#25 - A Tip on Emotional Eating

When you get stressed, or experience an uncomfortable emotion, the natural desire is to want to avoid it.

You don’t want to feel things like agitation, stress, loneliness, or any other emotion that makes you feel unhappy.

As a result, when these emotions arise, we do whatever we can to resist them. We distract ourselves in some way.

That is why so many people eat when they feel uncomfortable emotions. The same hold true with drinking, but for this post we’ll focus on eating.

For many many years I was doing emotional eating without even realizing it. I just did it. I developed the behavior over the first 18 years of my life.

Since coming to the realization that I was emotionally eating, I’ve been working to curb that habit. I’ve been working particularly hard during this past year.

I moved out to San Francisco and took on a new job, and this new job caused me a ton of stress. That’s when my stress eating tendency revealed itself to me again. I was experiencing what I would call extreme job stress on a day to day basis, and it quickly revealed my stress eating habit.

This type of reaction to emotions is causing a lot of problems in the world. It’s causing a lot of obesity and bad health. When people feel crappy, they reach for a quick hit of dopamine (that’s one of the brain chemicals food triggers your brain to produce).

If you want to cultivate a healthier relationship with using food to alleviate emotions, start with learning mindfulness.

Mindfulness helps you develop self-awareness, and when you improve your self awareness you get better at noticing what’s going on in your body.

In short, you develop the capacity to realize you’re feeling an uncomfortable emotion before you reach for the food.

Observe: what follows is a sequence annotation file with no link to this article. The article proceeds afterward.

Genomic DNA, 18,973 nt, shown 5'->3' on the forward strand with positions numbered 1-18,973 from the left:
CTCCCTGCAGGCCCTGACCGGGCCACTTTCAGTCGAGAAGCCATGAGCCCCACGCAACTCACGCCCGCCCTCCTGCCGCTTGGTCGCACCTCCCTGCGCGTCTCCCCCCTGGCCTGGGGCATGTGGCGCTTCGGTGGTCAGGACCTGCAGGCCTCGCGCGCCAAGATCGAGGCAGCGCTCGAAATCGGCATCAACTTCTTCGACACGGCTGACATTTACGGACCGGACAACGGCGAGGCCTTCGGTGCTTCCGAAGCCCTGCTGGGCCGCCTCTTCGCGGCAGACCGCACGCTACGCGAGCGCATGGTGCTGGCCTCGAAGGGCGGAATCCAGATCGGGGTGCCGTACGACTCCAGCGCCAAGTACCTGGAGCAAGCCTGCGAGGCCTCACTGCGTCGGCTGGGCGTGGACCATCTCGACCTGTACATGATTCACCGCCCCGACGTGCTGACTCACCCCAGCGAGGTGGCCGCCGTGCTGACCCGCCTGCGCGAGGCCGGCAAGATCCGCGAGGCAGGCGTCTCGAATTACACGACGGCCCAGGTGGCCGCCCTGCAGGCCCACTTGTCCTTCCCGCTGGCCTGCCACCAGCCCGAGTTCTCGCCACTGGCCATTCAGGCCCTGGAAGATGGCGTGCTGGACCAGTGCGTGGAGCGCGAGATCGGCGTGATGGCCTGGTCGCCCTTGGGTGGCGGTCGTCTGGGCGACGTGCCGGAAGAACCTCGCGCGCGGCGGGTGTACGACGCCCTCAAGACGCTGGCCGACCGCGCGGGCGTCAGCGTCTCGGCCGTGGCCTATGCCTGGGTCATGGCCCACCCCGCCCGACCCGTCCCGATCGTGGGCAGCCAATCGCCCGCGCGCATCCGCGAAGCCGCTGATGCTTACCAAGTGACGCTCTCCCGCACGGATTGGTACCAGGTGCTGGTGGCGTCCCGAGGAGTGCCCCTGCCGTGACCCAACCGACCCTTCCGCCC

So for starters, just start paying attention to the behavior you are habitually reverting to when you’re feeling an uncomfortable emotion.

Then, in an instance where you’ve caught yourself about to respond to an emotion with eating, replace the act of eating with some other action that you make up.

Today, I noticed myself about to eat out of boredom at work. I literally had the orange in my hand. But I had just eaten almonds 40 minutes earlier, and I really wasn’t hungry.

So I replaced the eating with taking a walk around the office and doing a few pull ups. That’s a pretty solid trade!

Once you replace your habitual action with your new one, reward yourself after you do the new behavior.

If you, instead of just grabbing a snack, take a walk, maybe try rewarding yourself with a snack after your walk.

Unless you reward your brain for engaging in a new action, it won’t stick.

You have the power to change your relationship with food, and it starts with self-awareness. Your self-awareness isn’t going to develop on it’s own, either, so get to work on your mindfulness practice!

Love,

Chip